17. Okonogua FE, Odimegwu C, Ajabor H, Daru PH, Johnson A: Assessing the prevanence and determinants of unwanted pregnancy and induced abortion in Nigeria. Studies in Family Planning 1999,30(1):67–77.View Article
        18. Flora JA, Maibach EW: Cognitive responses to AIDS information: the effect of issue involvement and message appeal. Comm Res 1990, (17):759–774.
        19. Oni GA, McCarthy J: Contraceptive knowledge and practice in Ilorin, Nigeria: 1983–1988. Studies in Family Planning 1990,21(2):104–109.View ArticlePubMed
        20. Westoff CF, Rodriguez G: The mass media and family planning in Kenya. International Family Planning Perspectives 1995, (21):26–31.
        21. Odimegwu CO: Family planning attitudes and use in Nigeria: a factor analysis. Family Planning Prospective 1999,25(2):86–92.View Article
        22. Caldwell JC: Routes to low mortality in poor countries. Population and Development Review 1986, 12:171–200.View Article
        23. Eggleston E: Determinants of unintended pregnancy among women in Ecuador. International Family Planning Perspectives 1999,25(1):27–33.View Article
        24. Mason KO, Taj AM: Differences between women and men's reproductive goals in developing countries. Population and Development Review 1987,13(4):611–638.View Article
        25. Bachrach CA, Newcomer S: Intended pregnancies and unintended pregnancies: distinct categories or opposite ends of a continuum? Fam Plann Perspect 1999,31(5):251–252.View ArticlePubMed
        26. Finer LB, Henshaw SK: Disparities in rates of unintended pregnancy in the United States, 1994 and 2001. Perspectives on Sexual and Reproductive Health 2006,38(2):90–96.View ArticlePubMed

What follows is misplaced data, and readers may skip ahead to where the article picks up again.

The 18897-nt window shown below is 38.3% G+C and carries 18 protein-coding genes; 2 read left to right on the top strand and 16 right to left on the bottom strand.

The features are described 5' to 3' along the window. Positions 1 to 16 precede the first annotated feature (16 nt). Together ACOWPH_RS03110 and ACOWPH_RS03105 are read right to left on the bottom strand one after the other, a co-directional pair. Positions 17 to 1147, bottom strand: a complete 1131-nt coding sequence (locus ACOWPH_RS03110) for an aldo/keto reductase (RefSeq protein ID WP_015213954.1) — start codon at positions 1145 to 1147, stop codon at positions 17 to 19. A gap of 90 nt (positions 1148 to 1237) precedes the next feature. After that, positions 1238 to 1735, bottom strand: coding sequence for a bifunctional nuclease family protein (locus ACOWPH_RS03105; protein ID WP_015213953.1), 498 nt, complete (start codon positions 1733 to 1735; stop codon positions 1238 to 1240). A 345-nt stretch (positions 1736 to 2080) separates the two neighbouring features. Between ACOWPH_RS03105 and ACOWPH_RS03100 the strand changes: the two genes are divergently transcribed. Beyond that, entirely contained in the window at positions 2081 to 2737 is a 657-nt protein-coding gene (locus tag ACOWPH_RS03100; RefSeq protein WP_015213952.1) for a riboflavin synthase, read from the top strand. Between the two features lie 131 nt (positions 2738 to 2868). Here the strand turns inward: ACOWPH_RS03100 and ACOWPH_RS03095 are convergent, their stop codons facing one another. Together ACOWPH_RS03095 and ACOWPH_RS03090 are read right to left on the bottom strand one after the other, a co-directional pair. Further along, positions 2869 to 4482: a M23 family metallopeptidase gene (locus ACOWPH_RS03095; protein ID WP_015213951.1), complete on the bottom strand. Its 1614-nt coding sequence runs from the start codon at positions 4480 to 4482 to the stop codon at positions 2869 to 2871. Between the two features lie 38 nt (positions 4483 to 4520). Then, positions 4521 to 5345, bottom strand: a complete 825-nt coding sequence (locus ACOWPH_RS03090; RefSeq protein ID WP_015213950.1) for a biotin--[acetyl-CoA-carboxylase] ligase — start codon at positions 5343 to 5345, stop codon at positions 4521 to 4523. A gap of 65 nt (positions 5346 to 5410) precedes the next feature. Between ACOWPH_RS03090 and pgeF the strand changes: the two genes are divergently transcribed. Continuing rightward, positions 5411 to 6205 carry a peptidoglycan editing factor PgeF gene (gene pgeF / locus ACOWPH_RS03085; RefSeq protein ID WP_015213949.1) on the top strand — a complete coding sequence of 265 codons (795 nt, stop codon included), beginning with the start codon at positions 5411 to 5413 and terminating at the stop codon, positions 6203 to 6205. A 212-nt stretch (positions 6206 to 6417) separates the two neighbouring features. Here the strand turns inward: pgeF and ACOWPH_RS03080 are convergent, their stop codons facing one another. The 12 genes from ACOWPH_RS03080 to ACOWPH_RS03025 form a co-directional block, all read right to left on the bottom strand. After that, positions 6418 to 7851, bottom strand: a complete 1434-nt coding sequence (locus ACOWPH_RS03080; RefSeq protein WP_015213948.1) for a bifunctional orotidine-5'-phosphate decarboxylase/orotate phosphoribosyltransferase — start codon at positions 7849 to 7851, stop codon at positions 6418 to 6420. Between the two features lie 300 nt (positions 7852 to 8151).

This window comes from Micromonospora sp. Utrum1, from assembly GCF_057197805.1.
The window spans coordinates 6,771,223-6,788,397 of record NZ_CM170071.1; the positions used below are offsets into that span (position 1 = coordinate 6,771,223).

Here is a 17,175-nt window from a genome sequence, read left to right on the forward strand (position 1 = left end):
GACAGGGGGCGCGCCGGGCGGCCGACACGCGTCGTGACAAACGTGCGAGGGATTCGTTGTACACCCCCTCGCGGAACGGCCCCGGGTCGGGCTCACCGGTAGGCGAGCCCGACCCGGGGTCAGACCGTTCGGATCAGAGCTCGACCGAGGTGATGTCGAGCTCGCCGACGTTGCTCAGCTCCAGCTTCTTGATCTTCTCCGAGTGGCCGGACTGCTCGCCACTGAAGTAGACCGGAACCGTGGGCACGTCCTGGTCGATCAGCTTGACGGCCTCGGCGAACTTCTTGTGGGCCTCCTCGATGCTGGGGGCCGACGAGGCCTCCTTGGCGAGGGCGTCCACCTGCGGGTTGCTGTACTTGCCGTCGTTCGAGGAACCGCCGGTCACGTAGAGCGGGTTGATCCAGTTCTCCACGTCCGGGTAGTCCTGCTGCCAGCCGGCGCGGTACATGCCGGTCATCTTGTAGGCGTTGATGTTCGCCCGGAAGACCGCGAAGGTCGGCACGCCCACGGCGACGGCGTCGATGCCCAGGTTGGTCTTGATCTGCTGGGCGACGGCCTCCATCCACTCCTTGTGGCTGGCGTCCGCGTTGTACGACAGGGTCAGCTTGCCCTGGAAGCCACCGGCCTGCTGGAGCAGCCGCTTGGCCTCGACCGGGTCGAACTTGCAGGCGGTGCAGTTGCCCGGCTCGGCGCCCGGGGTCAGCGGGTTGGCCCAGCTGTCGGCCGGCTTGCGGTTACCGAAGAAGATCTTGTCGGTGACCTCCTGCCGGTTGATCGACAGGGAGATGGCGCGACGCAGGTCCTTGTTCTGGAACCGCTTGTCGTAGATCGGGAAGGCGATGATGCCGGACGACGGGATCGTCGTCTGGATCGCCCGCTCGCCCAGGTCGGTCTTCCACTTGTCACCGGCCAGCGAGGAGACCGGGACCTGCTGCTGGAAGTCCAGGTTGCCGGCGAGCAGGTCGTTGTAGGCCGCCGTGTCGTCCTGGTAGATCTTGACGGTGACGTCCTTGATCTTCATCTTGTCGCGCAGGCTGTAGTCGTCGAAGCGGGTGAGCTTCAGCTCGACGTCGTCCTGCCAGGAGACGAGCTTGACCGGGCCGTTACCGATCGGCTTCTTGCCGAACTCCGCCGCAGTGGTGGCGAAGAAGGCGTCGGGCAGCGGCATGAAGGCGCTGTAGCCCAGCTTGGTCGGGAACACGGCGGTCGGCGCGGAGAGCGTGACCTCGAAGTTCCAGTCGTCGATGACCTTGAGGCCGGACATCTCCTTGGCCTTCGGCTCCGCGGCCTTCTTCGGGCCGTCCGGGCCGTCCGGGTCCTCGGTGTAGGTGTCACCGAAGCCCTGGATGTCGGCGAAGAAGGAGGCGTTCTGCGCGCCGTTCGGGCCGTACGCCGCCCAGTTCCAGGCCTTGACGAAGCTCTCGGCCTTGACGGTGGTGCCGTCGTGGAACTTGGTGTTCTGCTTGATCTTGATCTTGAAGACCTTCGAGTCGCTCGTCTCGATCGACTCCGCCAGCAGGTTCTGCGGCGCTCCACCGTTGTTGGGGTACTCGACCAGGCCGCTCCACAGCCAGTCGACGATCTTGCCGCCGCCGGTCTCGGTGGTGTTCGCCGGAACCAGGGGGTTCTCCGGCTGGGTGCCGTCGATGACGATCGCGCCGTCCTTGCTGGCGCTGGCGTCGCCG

27. Besculides M, Laraque F: Unintended pregnancy among the urban poor. J Urban Health 2004,81(3):340.PubMed
        28. Pulley LV, Klerman LV, Tang H, Baker BA: The extent of pregnancy mistiming and its association with maternal characteristics and pregnancy outcomes. Perspectives on Sexual and Reproductive Health 2002,34(4):206–211.View ArticlePubMed
        29. Eggleston E, Tsui AO, Kotelchuck M: Unintended pregnancy and low birth weight in Ecuador. Social Science & Medicine 2001,51(7):808–810.
        30. Joyce TJ, Kaestner R, Korenman S: The effect of pregnancy intention on child development. Demography 2000,37(1):83–94.View ArticlePubMed
        31. Mohllajee AP, Curtis KM, Morrow B, Marchbanks P: Pregnancy intention and its relationship to birth and marital outcomes. Obstetrics and Gynecology 2007,109(3):678–686.View ArticlePubMed
        32. Taylor JS, Cabral HJ: Are women with an unintended pregnancy less likely to breastfeed? The Journal of Family Practice 2002,51(5):431–436.PubMed
        33. Pre-publication history

          1. The pre-publication history for this paper can be accessed here:http://​www.​biomedcentral.​com/​1472-698X/​9/​17/​prepub

        Copyright

        © Adhikari et al. 2009

        This article is published under license to BioMed Central Ltd. This is an Open Access article distributed under the terms of the Creative Commons Attribution License (http://​creativecommons.​org/​licenses/​by/​2.​0), which permits unrestricted use, distribution, and reproduction in any medium, provided the original work is properly cited.